266 F.3d 574 (6th Cir. 2001)
United States of America, Plaintiff-Appellee,
Charles Lakeetoe Wade, Defendant-Appellant.
UNITED STATES COURT OF APPEALS FOR THE SIXTH CIRCUIT
Argued: August 8, 2001
Decided and Filed: September 26, 2001
Appeal from the United States District Court for the Northern District of Ohio at Cleveland. No. 99-00110, Solomon Oliver, Jr., District Judge.
Christian H. Stickan, ASSISTANT UNITED STATES ATTORNEY, Dean P. Wyman, Office of the U.S Atty., Cleveland, Ohio, for Plaintiff.
Dennis G. Terez, Cleveland, Ohio, for Appellant.
Before: SUHRHEINRICH and SILER, Circuit Judges; HOOD, District Judge.*
JOSEPH M. HOOD, District Judge.
Charles L. Wade appeals his conviction for making false statements for the purpose of influencing a FDIC insured bank in violation of 18U.S.C. § 1014, possession of counterfeit securities in violation of 18 U.S.C. § 513(a), possession of implements for making counterfeit securities in violation of 18 U.S.C. §513(b), as well as the district court's sentencing finding of the intended loss under USSG § 2F1.1 and its failure to decrease his sentence under USSG § 2X1.1. Additionally he appeals his conviction on the grounds that the government committed prosecutorial misconduct by vindictively enlarging the charges he faced in a superseding indictment issued after he refused to plead guilty. We AFFIRM the district court's decision.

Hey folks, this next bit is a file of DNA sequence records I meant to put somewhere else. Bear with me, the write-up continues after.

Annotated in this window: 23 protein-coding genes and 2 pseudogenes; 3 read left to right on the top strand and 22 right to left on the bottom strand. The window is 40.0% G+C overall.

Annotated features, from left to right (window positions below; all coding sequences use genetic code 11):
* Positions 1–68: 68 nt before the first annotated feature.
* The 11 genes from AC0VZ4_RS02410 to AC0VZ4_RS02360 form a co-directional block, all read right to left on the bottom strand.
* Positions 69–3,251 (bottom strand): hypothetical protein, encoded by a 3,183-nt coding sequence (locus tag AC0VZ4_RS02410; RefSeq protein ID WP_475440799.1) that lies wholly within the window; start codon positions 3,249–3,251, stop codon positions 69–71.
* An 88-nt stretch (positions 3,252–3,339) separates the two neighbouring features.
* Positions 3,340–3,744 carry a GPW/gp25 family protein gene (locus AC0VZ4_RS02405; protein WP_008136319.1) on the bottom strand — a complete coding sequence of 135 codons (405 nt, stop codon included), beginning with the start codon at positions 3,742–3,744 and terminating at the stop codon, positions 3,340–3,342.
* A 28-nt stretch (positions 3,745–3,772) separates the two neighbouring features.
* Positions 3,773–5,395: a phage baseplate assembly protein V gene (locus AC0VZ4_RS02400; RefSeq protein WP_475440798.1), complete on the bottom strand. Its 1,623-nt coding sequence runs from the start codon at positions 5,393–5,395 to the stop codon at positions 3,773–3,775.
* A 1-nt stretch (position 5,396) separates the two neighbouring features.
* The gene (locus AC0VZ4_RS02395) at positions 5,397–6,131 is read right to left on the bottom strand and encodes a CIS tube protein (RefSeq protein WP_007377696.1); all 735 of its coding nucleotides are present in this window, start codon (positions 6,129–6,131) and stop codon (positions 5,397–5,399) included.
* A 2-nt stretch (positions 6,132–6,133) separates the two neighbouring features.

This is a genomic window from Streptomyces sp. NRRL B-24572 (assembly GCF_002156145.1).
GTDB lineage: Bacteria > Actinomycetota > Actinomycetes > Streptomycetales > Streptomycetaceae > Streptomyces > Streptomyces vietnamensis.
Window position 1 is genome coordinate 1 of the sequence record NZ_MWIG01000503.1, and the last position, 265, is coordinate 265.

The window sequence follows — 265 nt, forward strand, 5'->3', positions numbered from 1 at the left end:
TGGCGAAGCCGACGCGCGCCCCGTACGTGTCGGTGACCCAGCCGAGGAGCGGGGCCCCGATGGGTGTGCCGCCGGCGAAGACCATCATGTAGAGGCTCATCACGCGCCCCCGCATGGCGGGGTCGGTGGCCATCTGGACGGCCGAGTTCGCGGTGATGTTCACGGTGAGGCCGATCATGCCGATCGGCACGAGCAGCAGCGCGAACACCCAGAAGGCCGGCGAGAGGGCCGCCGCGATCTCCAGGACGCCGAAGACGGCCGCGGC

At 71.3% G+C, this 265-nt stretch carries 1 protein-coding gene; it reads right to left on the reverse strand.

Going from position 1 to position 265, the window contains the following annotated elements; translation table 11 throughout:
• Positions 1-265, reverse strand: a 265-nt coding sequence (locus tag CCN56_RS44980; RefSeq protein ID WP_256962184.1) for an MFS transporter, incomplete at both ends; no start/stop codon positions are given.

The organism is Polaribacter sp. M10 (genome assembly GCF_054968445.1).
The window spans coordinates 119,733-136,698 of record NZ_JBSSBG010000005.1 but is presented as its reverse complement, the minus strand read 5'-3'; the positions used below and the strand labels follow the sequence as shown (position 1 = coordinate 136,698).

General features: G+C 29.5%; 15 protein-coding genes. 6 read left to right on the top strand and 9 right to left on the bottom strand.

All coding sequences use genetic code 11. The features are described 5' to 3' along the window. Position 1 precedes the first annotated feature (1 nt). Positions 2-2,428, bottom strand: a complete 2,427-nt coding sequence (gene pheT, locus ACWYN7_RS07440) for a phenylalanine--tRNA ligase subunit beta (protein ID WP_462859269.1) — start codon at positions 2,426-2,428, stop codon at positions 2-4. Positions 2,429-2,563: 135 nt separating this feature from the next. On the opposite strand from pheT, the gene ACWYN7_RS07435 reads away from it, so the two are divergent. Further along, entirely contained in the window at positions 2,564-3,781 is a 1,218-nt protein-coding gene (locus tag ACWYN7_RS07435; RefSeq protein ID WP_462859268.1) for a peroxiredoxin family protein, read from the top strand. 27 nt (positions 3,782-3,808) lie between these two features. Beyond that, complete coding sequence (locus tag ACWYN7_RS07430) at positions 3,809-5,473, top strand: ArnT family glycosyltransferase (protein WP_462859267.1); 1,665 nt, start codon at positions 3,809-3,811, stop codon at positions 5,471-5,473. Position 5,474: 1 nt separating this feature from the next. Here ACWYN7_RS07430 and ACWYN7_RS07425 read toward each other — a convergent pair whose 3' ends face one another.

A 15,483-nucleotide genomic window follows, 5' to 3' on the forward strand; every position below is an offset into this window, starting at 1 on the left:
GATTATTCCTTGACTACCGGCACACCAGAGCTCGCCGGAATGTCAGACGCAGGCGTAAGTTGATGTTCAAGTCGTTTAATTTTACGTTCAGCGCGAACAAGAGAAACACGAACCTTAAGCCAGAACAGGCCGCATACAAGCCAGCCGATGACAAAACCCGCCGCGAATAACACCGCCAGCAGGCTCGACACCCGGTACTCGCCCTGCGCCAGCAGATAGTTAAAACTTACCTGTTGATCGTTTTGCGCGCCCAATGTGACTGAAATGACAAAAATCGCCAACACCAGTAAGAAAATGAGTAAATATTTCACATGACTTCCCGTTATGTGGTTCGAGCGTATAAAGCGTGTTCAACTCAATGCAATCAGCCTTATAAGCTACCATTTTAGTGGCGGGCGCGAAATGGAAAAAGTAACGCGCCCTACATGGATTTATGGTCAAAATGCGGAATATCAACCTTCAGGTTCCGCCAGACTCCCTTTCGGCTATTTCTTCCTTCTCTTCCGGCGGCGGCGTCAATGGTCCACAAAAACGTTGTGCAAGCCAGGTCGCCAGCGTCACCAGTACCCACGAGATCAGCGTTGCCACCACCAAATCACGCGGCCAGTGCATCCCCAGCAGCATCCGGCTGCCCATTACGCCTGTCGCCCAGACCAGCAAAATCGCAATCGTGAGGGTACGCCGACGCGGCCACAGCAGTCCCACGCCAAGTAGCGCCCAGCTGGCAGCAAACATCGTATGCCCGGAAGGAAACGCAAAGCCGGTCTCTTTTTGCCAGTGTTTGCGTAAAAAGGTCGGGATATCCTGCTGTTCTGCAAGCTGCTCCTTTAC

In April 1999, a federal grand jury returned a six-count indictment against Charles L. Wade, then a Youngstown, Ohio resident, charging him with making and possessing counterfeit checks, possession of implements used for making counterfeit checks, and possession of false identification documents. Wade was arraigned thereafter and a federal public defender was appointed to represent him. In September, 1999, a federal grand jury returned the twenty-count superseding indictment under which Wade was convicted.